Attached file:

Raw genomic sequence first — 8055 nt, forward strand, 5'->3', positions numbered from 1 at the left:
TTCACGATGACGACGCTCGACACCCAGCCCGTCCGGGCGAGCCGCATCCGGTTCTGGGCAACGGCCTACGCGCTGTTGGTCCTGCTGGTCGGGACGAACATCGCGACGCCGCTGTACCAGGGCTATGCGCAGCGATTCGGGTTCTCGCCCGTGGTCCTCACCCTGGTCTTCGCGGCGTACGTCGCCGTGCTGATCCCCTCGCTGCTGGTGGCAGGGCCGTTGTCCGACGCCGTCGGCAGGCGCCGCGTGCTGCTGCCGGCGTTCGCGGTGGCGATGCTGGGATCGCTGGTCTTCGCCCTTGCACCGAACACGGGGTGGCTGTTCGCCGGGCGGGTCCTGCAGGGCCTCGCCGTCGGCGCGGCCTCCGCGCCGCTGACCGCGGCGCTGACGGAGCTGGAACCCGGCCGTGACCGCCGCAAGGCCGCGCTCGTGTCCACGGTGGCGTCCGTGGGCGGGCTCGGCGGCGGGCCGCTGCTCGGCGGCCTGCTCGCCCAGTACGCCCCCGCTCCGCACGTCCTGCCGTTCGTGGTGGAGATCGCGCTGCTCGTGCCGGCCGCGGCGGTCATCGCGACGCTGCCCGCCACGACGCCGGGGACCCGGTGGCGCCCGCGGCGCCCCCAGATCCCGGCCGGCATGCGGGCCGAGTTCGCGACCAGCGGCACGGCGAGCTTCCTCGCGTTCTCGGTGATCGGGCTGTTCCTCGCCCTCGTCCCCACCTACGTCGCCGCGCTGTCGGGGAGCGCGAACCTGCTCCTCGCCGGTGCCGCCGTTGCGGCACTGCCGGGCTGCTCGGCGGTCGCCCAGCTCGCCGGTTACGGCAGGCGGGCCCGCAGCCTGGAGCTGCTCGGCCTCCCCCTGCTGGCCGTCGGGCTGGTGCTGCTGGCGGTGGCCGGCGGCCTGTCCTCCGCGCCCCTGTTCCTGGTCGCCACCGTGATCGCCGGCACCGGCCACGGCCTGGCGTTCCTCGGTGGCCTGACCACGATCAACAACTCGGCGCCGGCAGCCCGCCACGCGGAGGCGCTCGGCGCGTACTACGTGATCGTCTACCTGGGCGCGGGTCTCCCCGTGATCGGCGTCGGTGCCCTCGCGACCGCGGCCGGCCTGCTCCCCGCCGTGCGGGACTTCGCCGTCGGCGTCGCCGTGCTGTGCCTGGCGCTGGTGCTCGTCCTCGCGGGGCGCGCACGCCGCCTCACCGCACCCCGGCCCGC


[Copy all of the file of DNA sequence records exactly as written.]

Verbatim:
Raw genomic sequence first — 8055 nt, forward strand, 5'->3', positions numbered from 1 at the left:
TTCACGATGACGACGCTCGACACCCAGCCCGTCCGGGCGAGCCGCATCCGGTTCTGGGCAACGGCCTACGCGCTGTTGGTCCTGCTGGTCGGGACGAACATCGCGACGCCGCTGTACCAGGGCTATGCGCAGCGATTCGGGTTCTCGCCCGTGGTCCTCACCCTGGTCTTCGCGGCGTACGTCGCCGTGCTGATCCCCTCGCTGCTGGTGGCAGGGCCGTTGTCCGACGCCGTCGGCAGGCGCCGCGTGCTGCTGCCGGCGTTCGCGGTGGCGATGCTGGGATCGCTGGTCTTCGCCCTTGCACCGAACACGGGGTGGCTGTTCGCCGGGCGGGTCCTGCAGGGCCTCGCCGTCGGCGCGGCCTCCGCGCCGCTGACCGCGGCGCTGACGGAGCTGGAACCCGGCCGTGACCGCCGCAAGGCCGCGCTCGTGTCCACGGTGGCGTCCGTGGGCGGGCTCGGCGGCGGGCCGCTGCTCGGCGGCCTGCTCGCCCAGTACGCCCCCGCTCCGCACGTCCTGCCGTTCGTGGTGGAGATCGCGCTGCTCGTGCCGGCCGCGGCGGTCATCGCGACGCTGCCCGCCACGACGCCGGGGACCCGGTGGCGCCCGCGGCGCCCCCAGATCCCGGCCGGCATGCGGGCCGAGTTCGCGACCAGCGGCACGGCGAGCTTCCTCGCGTTCTCGGTGATCGGGCTGTTCCTCGCCCTCGTCCCCACCTACGTCGCCGCGCTGTCGGGGAGCGCGAACCTGCTCCTCGCCGGTGCCGCCGTTGCGGCACTGCCGGGCTGCTCGGCGGTCGCCCAGCTCGCCGGTTACGGCAGGCGGGCCCGCAGCCTGGAGCTGCTCGGCCTCCCCCTGCTGGCCGTCGGGCTGGTGCTGCTGGCGGTGGCCGGCGGCCTGTCCTCCGCGCCCCTGTTCCTGGTCGCCACCGTGATCGCCGGCACCGGCCACGGCCTGGCGTTCCTCGGTGGCCTGACCACGATCAACAACTCGGCGCCGGCAGCCCGCCACGCGGAGGCGCTCGGCGCGTACTACGTGATCGTCTACCTGGGCGCGGGTCTCCCCGTGATCGGCGTCGGTGCCCTCGCGACCGCGGCCGGCCTGCTCCCCGCCGTGCGGGACTTCGCCGTCGGCGTCGCCGTGCTGTGCCTGGCGCTGGTGCTCGTCCTCGCGGGGCGCGCACGCCGCCTCACCGCACCCCGGCCCGC